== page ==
64Cu-DOTATATE PET/MRI for Detection of Activated Macrophages in Carotid Atherosclerotic Plaques
Studies in Patients Undergoing Endarterectomy
Objective—A feature of vulnerable atherosclerotic plaques of the carotid artery is high activity and abundance of lesion macrophages. There is consensus that this is of importance for plaque vulnerability, which may lead to clinical events, such as stroke and transient ischemic attack. We used positron emission tomography (PET) and the novel PET ligand [64Cu] [1,4,7,10-tetraazacyclododecane-N,N′,N″,N‴-tetraacetic acid]-d-Phe1,Tyr3-octreotate (64Cu-DOTATATE) to specifically target macrophages via the somatostatin receptor subtype-2 in vivo.
Approach and Results—Ten patients underwent simultaneous PET/MRI to measure 64Cu-DOTATATE uptake in carotid artery plaques before carotid endarterectomy. 64Cu-DOTATATE uptake was significantly higher in symptomatic plaque versus the contralateral carotid artery (P<0.001). Subsequently, a total of 62 plaque segments were assessed for gene expression of selected markers of plaque vulnerability using real-time quantitative polymerase chain reaction. These results were compared with in vivo 64Cu-DOTATATE uptake calculated as the mean standardized uptake value. Univariate analysis of real-time quantitative polymerase chain reaction and PET showed that cluster of differentiation 163 (CD163) and CD68 gene expression correlated significantly but weakly with mean standardized uptake value in scans performed 85 minutes post injection (P<0.001 and P=0.015, respectively). Subsequent multivariate analysis showed that CD163 correlated independently with 64Cu-DOTATATE uptake (P=0.031) whereas CD68 did not contribute significantly to the final model.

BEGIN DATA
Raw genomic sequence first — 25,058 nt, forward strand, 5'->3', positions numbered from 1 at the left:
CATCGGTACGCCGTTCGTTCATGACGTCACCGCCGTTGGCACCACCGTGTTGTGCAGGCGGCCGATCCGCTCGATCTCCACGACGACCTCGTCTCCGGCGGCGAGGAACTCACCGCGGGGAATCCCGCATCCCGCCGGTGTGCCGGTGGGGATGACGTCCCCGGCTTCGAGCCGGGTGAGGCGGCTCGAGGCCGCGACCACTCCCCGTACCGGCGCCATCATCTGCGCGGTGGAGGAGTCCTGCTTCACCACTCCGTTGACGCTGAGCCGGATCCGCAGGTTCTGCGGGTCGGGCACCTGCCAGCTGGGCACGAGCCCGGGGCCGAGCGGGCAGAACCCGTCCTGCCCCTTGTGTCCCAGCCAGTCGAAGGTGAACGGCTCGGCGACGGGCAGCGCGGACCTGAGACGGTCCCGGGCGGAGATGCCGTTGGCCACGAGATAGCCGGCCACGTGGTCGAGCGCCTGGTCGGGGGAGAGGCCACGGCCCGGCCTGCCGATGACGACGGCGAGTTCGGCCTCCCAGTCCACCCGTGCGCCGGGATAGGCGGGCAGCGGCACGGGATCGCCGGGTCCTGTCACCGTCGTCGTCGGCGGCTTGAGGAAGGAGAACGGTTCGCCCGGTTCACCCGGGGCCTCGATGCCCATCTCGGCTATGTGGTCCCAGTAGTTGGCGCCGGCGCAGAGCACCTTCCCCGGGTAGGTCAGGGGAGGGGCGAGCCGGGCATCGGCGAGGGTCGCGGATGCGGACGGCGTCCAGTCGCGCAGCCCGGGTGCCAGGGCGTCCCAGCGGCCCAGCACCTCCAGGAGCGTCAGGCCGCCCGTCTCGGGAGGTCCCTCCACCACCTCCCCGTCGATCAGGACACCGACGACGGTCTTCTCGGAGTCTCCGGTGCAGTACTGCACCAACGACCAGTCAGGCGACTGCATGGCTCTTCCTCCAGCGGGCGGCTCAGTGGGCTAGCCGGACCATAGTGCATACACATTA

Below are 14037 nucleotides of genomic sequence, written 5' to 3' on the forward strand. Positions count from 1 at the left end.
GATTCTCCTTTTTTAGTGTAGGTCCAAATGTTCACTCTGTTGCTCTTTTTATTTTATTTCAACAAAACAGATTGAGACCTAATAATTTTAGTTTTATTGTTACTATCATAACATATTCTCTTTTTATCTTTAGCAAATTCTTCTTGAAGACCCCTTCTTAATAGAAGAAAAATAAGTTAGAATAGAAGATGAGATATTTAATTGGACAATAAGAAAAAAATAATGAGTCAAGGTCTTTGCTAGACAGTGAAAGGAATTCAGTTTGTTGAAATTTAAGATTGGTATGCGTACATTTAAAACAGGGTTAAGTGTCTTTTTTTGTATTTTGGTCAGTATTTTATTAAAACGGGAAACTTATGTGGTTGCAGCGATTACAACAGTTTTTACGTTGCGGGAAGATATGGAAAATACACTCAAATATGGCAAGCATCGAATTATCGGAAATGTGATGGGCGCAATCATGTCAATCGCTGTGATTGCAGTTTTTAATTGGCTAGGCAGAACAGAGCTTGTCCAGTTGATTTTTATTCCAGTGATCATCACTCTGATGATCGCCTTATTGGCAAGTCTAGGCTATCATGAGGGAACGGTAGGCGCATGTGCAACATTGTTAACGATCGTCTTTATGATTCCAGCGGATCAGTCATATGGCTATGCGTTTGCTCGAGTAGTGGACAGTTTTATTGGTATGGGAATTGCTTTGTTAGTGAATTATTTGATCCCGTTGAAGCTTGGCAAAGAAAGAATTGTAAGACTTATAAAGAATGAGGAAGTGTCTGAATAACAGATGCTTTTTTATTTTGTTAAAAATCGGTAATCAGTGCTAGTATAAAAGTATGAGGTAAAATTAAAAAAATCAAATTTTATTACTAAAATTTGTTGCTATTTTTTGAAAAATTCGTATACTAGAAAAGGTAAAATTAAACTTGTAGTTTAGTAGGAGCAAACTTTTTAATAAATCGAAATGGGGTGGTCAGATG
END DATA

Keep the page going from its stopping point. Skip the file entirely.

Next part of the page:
Conclusions—The novel PET tracer 64Cu-DOTATATE accumulates in atherosclerotic plaques of the carotid artery. CD163 gene expression correlated independently with 64Cu-DOTATATE uptake measured by real-time quantitative polymerase chain reaction in the final multivariate model, indicating that 64Cu-DOTATATE PET is detecting alternatively activated macrophages. This association could potentially improve noninvasive identification and characterization of vulnerable plaques.
- Received December 11, 2014.
- Accepted May 3, 2015.
- © 2015 American Heart Association, Inc.